I have been fighting for most of my life to work toward liberation, and one very important characteristic of liberation is the right of self definition. Growing up I was call many things, and I have been fighting all of my life for the rights of all people to define themselves.

I have also attempted to work in coalition with people of all disenfranchised groups as well as allies from dominant groups to free us all from all the forms of oppression.

Though I can appreciate your sentiments, if we want the stereotyping to end, then we must ourselves end the stereotyping. If we want to work in coalition, then we must all (I definitely include myself here) try to understand one another's issues and life experiences.

Interesting post, although something tells me that's not going to be the lesson people will take from this. As Dan Choi said, "War is the force that gives us meaning," so some people will sign up to go kill people half a world away while most of the rest of us will feel better about cheering on those deaths from our armchairs.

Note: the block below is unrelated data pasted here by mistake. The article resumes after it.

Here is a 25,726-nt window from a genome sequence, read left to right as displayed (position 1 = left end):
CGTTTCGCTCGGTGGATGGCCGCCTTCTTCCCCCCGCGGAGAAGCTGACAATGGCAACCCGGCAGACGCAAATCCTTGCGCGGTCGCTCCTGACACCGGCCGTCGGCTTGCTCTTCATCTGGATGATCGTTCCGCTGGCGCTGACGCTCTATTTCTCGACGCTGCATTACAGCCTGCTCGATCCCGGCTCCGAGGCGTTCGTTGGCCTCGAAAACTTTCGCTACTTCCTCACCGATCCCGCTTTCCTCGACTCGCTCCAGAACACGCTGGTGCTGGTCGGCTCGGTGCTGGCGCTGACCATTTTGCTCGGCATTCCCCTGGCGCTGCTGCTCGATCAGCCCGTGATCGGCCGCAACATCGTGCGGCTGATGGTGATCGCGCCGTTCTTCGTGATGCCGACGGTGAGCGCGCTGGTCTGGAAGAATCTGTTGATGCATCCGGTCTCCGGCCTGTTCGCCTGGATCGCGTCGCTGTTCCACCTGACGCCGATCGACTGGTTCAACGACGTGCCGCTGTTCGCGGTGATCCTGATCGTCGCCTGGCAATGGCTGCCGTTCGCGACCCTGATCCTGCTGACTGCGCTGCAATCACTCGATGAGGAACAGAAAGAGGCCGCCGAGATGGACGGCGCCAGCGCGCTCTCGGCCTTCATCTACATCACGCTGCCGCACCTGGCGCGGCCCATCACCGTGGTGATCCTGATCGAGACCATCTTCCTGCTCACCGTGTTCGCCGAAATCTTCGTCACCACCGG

Agreed. That's the sad reality behind Warren's hopefulness.

I can understand your concerns that in many instances, trans people were not considered when passing legislation to protect individuals on the basis of "sexual identity" only. I hope that those types of narrow definitions of "equality" within our communities is coming to an end.

You say "not considered" as if this was a mere oversight. That is not true at all -- trans people are not overlooked, but intentionally cut out in order to construct Faustian bargains with on-the-fence moderates and/or satiate the considerable transphobia which remains rampant within the gay and lesbian community itself.

In terms of issues of marriage for same-sex couples and miltary inclusion, it has been my understanding from my discussions with trans activists, that these are not particularly high priories since they might not directly affect trans people.

The trans community as a whole has always considered marriage equality and DADT repeal to be issues of secondary importance because they are not matters of life and death. That does NOT mean we prefer to be left out of marriage equality and military service; that means we believe that the LGBT movement has an ethical obligation to deal with matters of life and death before it devotes time and energy to secondary issues.

In other words, making access to military service a top priority over ENDA was already a tremendous betrayal of the trans community; the failure to pass ENDA during the first two years of Obama's administration means that many of us will be spending at least two more years homeless and turning tricks to make ends meet. Some of us will die because of that.

So, I don't truly understand Monica's comment that "trans people were thrown under the bus" in the negotions around eliminating "Don't Ask, Don't Tell." If I am wrong here, please let me know.